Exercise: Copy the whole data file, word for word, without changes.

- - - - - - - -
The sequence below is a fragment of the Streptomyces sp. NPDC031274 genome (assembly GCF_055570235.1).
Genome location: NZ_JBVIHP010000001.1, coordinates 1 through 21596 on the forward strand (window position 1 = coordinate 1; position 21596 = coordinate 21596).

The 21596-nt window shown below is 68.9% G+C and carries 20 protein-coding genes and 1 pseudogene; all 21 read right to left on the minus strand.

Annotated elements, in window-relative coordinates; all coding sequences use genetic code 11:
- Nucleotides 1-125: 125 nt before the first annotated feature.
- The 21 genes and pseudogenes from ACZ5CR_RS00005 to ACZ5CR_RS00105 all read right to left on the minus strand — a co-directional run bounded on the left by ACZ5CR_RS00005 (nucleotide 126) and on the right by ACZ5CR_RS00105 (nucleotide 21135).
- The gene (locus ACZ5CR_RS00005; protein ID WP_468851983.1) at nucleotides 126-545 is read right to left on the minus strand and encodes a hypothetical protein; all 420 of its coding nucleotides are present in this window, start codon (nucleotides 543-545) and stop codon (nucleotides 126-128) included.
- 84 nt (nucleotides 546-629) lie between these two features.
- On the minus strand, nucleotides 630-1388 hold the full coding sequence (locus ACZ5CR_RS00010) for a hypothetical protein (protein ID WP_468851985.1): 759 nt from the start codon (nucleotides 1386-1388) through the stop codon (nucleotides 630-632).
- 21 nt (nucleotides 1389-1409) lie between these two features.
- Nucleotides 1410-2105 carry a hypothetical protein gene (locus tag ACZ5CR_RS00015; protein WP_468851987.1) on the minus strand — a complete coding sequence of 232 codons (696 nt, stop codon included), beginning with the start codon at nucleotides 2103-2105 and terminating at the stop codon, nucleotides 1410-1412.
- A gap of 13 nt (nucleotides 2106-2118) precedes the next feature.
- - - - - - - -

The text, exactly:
The sequence below is a fragment of the Streptomyces sp. NPDC031274 genome (assembly GCF_055570235.1).
Genome location: NZ_JBVIHP010000001.1, coordinates 1 through 21596 on the forward strand (window position 1 = coordinate 1; position 21596 = coordinate 21596).

The 21596-nt window shown below is 68.9% G+C and carries 20 protein-coding genes and 1 pseudogene; all 21 read right to left on the minus strand.

Annotated elements, in window-relative coordinates; all coding sequences use genetic code 11:
- Nucleotides 1-125: 125 nt before the first annotated feature.
- The 21 genes and pseudogenes from ACZ5CR_RS00005 to ACZ5CR_RS00105 all read right to left on the minus strand — a co-directional run bounded on the left by ACZ5CR_RS00005 (nucleotide 126) and on the right by ACZ5CR_RS00105 (nucleotide 21135).
- The gene (locus ACZ5CR_RS00005; protein ID WP_468851983.1) at nucleotides 126-545 is read right to left on the minus strand and encodes a hypothetical protein; all 420 of its coding nucleotides are present in this window, start codon (nucleotides 543-545) and stop codon (nucleotides 126-128) included.
- 84 nt (nucleotides 546-629) lie between these two features.
- On the minus strand, nucleotides 630-1388 hold the full coding sequence (locus ACZ5CR_RS00010) for a hypothetical protein (protein ID WP_468851985.1): 759 nt from the start codon (nucleotides 1386-1388) through the stop codon (nucleotides 630-632).
- 21 nt (nucleotides 1389-1409) lie between these two features.
- Nucleotides 1410-2105 carry a hypothetical protein gene (locus tag ACZ5CR_RS00015; protein WP_468851987.1) on the minus strand — a complete coding sequence of 232 codons (696 nt, stop codon included), beginning with the start codon at nucleotides 2103-2105 and terminating at the stop codon, nucleotides 1410-1412.
- A gap of 13 nt (nucleotides 2106-2118) precedes the next feature.